Another Look at Empathy, in an Era of Selfishness and Alternative Facts

A recent Guardian headline:
Think empathy makes the world a better place? Think again …
Well we’ve “thought again” and we DO think empathy makes the world a better place.
As do many of those who posted comments below the article:
“An attack on empathy goes with the Randian/Trumpian times very nicely.”  herero
“The idea that empathy is second best to cool reason is a dangerous one.”  exmaiers
We live in an age when anyone who shows pity or compassion for the less able, the underprivileged, refugees, etc, are called ‘snowflakes’, and much worse. 
Of course empathy is not, of itself, “a good thing”. It’s blindingly obvious. Do you really want to ’empathise’ with Nuttall or Farage, or for that matter Donald Trump, on account of the criticism and sometimes the abuse they get from some very decent people? Do you want your daughters and your sons to empathise with Katie Hopkins (keen to let refugees drown)?
Empathy is a key component of social intelligence. It’s essential for all social beings and all social creatures. We can even witness empathy between species. Most of us are born with empathy and most of us can increase our empathy as we mature and develop, given the right home and the right school circumstances. (Even sociopaths and psychopaths can learn to manage their inability to empathise.)
Nevertheless we’re bound to see continuing attacks on ’empathy’ and compassion, given the prevalence of authors who want to sell books, and people in the political arena who want to attack anyone who shows generosity and decency towards the underprivileged, the homeless, the stateless, etc. 
The way we talk with children and young people about empathy and social intelligence in our schools becomes more important than ever. We don’t need to indoctrinate them, of course: most children are highly empathetic, in our experience. But one of the key components of personal, social, spiritual and emotional learning is learning about empathy, and learning about the value of cooperation and collaboration. They also need to learn about the opposite of these qualities and characteristics – violence, meanness, aggression and bullying. The very last thing children need is indoctrination. What they DO need are opportunities to discuss, debate and learn from one another about human behaviour and codes of conduct. We can’t force and we shouldn’t coerce children into becoming ’empathetic’. We don’t need to – they can see by the example of decent parents and teachers (etc) that empathy is necessary and desirable. They can also see for themselves the consequences of a lack of empathy and a lack of social (and spiritual) intelligence.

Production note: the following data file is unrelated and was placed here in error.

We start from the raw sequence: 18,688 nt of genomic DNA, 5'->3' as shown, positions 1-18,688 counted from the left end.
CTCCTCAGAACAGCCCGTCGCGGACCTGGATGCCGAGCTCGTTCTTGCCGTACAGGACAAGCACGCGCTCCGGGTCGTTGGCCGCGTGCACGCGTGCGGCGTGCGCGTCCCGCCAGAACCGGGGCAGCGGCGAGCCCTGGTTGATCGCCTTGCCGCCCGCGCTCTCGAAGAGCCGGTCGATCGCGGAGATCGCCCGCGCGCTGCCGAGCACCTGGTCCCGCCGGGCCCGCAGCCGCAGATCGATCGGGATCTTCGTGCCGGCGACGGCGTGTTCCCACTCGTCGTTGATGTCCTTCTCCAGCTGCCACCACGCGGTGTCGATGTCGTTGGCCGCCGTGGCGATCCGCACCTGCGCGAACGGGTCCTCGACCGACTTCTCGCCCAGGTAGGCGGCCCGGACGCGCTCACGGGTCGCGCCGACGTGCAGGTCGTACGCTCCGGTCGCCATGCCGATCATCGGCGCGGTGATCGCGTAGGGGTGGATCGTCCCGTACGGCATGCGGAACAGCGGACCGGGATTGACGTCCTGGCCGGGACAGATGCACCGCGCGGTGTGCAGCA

It goes without saying that there’s also a real need to consider human issues and dilemmas logically and philosophically, through the proper use of our intellects. Can children be philosophical? Of course they can, and they should – in carefully planned sessions of PSHE, etc -they can learn to ask pertinent questions and learn to engage in Socratic dialogue, seeking to uncover misconceptions and deceits, and to zero in on indisputable truths. In the age of Trump and #fakenews this becomes more important than ever. These are essential life skills, and they need to be developed systematically in schools, as well as informally elsewhere. 
In other words, the world needs different types of intelligence, and it desperately needs both intellect and empathy. Our best schools ensure that every type of intelligence is recognised, valued and developed. Why do we even need to discuss this? 
To sum up, we survive and thrive thanks to the interaction of all of our intelligences – which operate simultaneously and continuously. This is most definitely NOT a matter of either/or. Apologies for restating the bleeding obvious. 
The author of this article talks about “moral imagination”, “other forces”, “motivations for good action”, “compassion” and “lovingkindness”. In his own clunky fashion he’s describing “spiritual intelligence”, which is on our vital 3rd axis of intelligence. He’s talking about values and virtues, which are understood through our intellects but are actioned and given substance through our social intelligence and our interactions with others. We have three axes of intelligence. They are of equal importance. We need to use all of them, every day of our lives. 
  See also:

About 3D Eye

Gary Foskett and Clare Blackhall are educationalists, writers and consultants. We work with schools and other organisations who share our vision of how schools, businesses, etc should work in the 21st Century. We also run courses and contribute to conferences - speaking about our three dimensional model of intelligences and how schools, colleges and universities can develop the full potential of all their staff and students. We also offer consultancy for businesses and public sector organisations to support staff training and organisational change and development. For more detailed information read our blog at or see our website at
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